EIC or EITC is a refundable tax credit, meaning you can get money back even if you owe no federal income tax or had no tax withheld. And, if you owe tax, it can offset the amount you must pay. Below is a preview of the new 2010 earning limits and maximum credit amounts. This information was valid for the EITC in the 2010 tax year.
Note: The 2010 EIC Table is now available.
Earned income and adjusted gross income (AGI) must each be less than:
- $43,352 ($48,362 married filing jointly) with three or more qualifying children
- $40,363 ($45,373 married filing jointly) with two qualifying children
- $35,535 ($40,545 married filing jointly) with one qualifying child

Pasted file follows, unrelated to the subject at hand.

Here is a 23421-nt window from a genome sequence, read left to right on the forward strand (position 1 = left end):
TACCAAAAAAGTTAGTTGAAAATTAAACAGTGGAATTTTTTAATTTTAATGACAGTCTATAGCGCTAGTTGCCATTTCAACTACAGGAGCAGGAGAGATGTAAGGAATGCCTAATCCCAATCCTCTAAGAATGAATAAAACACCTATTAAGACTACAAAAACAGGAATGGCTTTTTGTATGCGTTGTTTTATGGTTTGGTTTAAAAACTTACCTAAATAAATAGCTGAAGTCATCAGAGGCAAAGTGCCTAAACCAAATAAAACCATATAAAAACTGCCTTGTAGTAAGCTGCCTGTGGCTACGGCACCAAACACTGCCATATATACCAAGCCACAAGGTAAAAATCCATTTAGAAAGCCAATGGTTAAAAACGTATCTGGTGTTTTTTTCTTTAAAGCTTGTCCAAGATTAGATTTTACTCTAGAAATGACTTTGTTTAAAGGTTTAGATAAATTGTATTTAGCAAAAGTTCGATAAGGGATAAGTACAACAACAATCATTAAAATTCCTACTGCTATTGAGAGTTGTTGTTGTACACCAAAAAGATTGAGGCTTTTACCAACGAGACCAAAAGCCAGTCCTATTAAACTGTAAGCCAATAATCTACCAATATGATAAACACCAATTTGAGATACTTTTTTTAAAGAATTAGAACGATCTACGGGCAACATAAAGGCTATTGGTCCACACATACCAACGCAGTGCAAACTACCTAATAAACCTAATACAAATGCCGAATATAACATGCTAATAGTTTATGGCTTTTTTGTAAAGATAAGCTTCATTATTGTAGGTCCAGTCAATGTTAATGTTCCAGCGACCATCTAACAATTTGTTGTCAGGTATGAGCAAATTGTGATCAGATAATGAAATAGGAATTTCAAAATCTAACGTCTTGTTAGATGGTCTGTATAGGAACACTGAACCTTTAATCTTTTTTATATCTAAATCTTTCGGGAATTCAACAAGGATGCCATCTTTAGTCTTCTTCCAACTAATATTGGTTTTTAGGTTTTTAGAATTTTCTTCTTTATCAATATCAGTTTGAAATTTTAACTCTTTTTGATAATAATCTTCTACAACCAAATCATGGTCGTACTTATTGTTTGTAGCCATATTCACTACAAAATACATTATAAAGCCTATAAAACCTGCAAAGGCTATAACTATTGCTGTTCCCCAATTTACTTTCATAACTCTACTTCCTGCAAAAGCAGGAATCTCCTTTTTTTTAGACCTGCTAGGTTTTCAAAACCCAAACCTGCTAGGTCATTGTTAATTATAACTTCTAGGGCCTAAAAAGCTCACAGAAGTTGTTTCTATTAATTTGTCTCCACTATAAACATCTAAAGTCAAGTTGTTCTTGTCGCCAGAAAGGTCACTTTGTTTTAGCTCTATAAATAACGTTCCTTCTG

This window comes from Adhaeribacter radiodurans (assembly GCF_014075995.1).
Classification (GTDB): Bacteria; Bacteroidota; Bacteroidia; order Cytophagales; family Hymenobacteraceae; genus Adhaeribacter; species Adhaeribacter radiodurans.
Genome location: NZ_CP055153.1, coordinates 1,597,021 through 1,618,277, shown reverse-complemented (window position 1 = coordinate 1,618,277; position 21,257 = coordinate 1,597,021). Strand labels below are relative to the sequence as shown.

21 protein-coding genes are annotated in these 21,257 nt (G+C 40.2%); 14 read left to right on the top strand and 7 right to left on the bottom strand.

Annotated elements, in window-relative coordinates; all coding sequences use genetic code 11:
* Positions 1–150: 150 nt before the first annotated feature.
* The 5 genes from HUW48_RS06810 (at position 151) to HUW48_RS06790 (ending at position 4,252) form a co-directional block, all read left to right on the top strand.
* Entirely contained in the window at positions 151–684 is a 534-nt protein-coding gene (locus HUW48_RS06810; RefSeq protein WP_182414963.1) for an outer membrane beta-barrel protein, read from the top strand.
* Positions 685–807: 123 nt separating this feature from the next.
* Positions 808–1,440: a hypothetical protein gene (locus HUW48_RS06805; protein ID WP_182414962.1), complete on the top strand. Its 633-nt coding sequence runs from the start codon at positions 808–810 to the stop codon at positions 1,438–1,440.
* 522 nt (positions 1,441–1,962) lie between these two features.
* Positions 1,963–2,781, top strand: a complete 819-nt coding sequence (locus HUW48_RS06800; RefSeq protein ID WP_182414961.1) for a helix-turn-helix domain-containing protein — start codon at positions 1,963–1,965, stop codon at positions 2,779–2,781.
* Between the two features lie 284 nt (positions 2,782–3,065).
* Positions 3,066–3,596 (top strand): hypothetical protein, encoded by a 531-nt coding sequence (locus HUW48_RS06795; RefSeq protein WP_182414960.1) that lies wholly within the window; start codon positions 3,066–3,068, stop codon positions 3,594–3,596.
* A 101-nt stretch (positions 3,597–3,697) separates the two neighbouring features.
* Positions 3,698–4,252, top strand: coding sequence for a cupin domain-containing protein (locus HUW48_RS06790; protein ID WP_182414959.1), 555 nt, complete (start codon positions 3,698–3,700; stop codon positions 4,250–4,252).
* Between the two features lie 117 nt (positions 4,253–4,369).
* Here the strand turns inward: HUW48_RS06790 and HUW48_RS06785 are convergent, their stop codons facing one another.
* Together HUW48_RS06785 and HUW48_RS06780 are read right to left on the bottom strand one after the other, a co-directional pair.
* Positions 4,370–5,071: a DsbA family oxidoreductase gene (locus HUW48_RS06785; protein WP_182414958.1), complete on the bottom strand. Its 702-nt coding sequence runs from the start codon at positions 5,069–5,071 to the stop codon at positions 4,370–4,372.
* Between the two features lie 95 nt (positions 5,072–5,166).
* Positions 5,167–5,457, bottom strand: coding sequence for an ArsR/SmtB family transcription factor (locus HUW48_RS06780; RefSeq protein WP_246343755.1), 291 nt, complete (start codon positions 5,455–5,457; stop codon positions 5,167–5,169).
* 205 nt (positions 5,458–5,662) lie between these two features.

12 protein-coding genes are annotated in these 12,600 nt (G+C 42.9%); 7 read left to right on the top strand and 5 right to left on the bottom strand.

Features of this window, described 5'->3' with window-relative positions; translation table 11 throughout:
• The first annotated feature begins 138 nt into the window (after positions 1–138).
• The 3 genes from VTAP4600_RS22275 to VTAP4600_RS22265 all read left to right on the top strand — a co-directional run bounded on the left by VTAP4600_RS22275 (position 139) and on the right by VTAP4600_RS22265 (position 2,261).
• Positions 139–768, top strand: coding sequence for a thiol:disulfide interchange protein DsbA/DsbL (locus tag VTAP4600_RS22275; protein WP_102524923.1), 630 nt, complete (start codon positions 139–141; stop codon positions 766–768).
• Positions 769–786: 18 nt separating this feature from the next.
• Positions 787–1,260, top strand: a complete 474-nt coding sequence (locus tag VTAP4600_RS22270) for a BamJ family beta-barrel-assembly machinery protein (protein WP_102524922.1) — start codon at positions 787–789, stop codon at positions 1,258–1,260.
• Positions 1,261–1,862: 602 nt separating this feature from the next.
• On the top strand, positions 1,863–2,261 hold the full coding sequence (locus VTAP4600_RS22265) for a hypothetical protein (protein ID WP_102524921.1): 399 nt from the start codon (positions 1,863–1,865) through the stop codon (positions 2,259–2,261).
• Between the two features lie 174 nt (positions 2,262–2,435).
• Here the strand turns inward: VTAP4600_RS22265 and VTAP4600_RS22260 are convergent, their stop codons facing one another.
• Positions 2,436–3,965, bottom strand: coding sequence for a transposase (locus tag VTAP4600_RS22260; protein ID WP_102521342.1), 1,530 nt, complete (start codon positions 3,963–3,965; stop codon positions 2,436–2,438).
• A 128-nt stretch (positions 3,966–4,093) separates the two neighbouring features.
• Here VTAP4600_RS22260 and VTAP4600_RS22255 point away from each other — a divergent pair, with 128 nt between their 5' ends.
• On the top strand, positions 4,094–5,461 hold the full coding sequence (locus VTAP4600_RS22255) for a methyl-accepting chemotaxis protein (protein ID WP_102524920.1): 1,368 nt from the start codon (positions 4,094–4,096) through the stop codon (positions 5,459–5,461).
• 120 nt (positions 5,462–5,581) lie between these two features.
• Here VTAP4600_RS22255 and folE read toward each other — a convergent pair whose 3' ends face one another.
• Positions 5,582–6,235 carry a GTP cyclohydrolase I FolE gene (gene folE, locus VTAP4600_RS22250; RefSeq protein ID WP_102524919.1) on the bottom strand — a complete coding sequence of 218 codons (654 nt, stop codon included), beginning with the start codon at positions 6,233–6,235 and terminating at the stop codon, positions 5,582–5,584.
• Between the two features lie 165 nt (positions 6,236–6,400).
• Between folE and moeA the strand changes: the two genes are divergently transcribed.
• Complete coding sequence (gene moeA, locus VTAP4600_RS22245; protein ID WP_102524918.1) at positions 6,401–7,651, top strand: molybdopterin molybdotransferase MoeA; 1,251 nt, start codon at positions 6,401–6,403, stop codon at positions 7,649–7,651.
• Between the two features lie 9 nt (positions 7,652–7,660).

- $13,460 ($18,470 married filing jointly) with no qualifying children
Tax Year 2010 maximum credit:
- $5,666 with three or more qualifying children
- $5,036 with two qualifying children
- $3,050 with one qualifying child
- $457 with no qualifying children
*The American Recovery and Reinvestment Act (ARRA) provides a temporary increase in EITC and expands the credit for workers with three or more qualifying children. These changes are temporary and apply to 2009 and 2010 tax years.
EIC Changes: Preview of Tax Year 2010
Investment income must be $3,100 or less for the year.
The maximum Advance EITC workers can receive from their employers is $1,830.